Since the election, you’ve probably been inundated with reporters and opinionists telling you that the world is coming to an end. America as we know it is over. America was never great, will never be great, and can never be great. Come January 20th an orange faced monster will sit behind a desk inside an ovally shaped office dispensing irate tweets to be consumed by the masses of racists who elected him. You, I, and every American must take up our hashtags, strap on our pussy caps, and charge to battle against a man who is not the legitimate President of the United States of America. Otherwise our liberties will be trampled on by the jack booted red hat wearing thugs chanting “Make America Great Again” led by Der Fuhrer.
Godwin’s law is in full effect
Fear and love are the two most irrational human emotions. What we are willing to do against those we fear and for those we love is not bounded by logic. We do what we do, because we feel that we need to do it. Often times the end results of illogical and irrational actions lead us to precarious and compromising positions. Fearing or loving the new President will not lead us to a better position than the one in which we found ourselves a year ago.
So what can we do?
We can at the same time state that Russian hacking is concerning while stating that we held a free and fair election in which we can certify that neither fraud nor hacks changed the votes by Americans which were tallied. We can at the same time state that we do not want foreign entities trying to sway our elections while admitting that the United States has a long history of doing just that. We can at the same time state that we are not in agreement with the policies of the President-Elect, while stating that democracy IE one person equals one vote, the foundational underpinnings of our republic, legitimately elected him to be our President.
The danger we face now, is not from Russia or ISIS, but rather from ourselves. When terrorists attacked on 9/11 we all believed that if we allowed terrorists to demonstrably change our country they would have won. Besides TSA, some heightened security, and the proliferation of Homeland Security degrees on college campuses, America has not demonstrably changed from September 10th. We are still recognizable as America and Americans. Yet, this recent push by those in the media and within the Democratic party to claim that President Donald Trump is illegitimate disrupts the very underpinnings of what allows our country to be the country that it is today. It is not our laws, our buildings, or the fact that we are the only country to have gone to the moon that has made America what it is today. It is that as the oldest continuous republic in the world, we have always had a peaceful transition of power from one President to another. Every President was a legitimate President, even if we disagreed with him.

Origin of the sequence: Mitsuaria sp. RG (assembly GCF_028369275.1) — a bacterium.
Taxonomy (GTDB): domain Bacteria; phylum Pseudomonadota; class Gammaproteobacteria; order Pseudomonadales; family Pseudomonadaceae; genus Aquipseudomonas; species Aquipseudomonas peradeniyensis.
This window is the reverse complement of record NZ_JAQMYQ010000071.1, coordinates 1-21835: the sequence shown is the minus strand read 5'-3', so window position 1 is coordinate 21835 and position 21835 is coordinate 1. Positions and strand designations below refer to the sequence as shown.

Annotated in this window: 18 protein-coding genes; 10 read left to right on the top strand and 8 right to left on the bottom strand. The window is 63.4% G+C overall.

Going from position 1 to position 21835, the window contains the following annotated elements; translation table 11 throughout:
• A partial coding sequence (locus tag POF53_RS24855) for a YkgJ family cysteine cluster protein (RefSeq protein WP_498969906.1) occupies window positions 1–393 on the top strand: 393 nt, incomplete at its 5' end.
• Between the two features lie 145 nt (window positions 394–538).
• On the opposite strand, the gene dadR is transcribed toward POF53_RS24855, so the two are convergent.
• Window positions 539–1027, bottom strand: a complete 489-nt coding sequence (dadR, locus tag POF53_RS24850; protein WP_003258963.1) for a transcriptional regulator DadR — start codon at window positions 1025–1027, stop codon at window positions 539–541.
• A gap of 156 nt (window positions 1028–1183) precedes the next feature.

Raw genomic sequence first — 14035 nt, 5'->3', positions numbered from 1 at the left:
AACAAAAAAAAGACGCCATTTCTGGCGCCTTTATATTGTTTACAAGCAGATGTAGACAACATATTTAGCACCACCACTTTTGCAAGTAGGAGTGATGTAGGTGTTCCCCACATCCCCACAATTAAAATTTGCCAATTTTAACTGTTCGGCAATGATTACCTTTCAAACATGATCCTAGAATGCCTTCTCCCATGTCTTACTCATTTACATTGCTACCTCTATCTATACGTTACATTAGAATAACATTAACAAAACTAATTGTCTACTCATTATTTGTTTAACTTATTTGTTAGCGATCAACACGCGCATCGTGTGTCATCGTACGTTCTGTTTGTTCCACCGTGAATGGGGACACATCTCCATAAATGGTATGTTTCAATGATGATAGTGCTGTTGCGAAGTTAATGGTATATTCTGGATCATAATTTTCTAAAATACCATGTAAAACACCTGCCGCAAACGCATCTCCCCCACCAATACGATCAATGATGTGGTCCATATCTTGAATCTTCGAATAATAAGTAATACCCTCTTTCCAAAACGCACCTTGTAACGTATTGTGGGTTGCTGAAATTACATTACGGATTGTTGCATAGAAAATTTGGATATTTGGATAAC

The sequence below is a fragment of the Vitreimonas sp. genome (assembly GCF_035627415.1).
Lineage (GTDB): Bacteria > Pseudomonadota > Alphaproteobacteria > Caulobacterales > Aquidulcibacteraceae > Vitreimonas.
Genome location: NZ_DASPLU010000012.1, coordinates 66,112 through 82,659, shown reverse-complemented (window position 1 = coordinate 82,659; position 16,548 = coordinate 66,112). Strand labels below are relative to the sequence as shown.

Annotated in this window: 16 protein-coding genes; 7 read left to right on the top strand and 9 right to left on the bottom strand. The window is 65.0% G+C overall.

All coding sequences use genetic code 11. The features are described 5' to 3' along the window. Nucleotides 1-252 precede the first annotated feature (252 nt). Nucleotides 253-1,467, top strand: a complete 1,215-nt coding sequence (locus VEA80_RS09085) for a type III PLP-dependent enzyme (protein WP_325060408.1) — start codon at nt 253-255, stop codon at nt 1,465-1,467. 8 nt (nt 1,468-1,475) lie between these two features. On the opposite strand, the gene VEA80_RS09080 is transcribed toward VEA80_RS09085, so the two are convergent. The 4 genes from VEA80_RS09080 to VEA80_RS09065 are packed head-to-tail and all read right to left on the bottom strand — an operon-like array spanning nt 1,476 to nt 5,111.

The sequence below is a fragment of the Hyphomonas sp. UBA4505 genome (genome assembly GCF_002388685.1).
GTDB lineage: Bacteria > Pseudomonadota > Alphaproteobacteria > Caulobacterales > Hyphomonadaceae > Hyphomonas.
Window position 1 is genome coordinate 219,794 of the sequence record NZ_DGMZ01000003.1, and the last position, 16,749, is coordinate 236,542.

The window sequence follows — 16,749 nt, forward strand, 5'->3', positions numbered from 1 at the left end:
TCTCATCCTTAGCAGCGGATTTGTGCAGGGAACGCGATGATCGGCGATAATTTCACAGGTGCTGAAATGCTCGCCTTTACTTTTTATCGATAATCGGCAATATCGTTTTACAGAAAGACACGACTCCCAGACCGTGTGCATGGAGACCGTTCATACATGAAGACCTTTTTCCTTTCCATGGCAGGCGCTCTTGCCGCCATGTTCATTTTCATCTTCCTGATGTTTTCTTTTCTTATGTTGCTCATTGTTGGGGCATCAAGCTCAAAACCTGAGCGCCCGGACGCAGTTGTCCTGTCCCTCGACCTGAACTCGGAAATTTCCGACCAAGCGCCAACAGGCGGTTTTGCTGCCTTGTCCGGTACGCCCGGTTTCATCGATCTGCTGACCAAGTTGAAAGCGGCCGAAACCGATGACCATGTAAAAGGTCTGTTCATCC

Prior to Trump, there have only been a few Presidents that have won the Electoral College without winning the popular vote: John Quincy Adams, Rutherford B. Hayes, Grover Cleveland, and George W. Bush. While some on this list are more memorable than others, and while some were not great for the nation, none of these former Presidents were deemed as being illegitimate. None of these Presidents demonstrably destroyed America. Even if we believe that we live in the age of the Imperial Presidency or that as was contended by Freakenomics, the Office of the President is one with dictatorial like powers, in order for us to believe that one man has the ability to destroy this country, we have to believe that the structure of our government and more importantly our republic has changed so drastically in less than a year that the checks and balances that our founders put in place are unrecognizable.
The question of legitimacy is a pernicious cycle that destroys democracy. You do not need to look any further than the Gambia today to see its effects. Core countries around the world turn into gap countries. Strongmen rise up whether through the political system or the military and take power away from democratically elected leaders when they lose the belief in a peaceful transition of power. There are many examples of this, but you only need to go back to 2011 to the Egyptian coup d’etat.
At the end of the day this is not a question about whether or not we should support the actions and policy of President Trump, rather whether or not we should continue to support the legitimacy of the person who if duly elected in a free and fair election, is sworn in as President. In the military there is a saying, “You don’t have to respect the man, you just have to respect the rank.” America will be better off in the long term if we remember that not liking the outcome of an election, does not make that election illegitimate.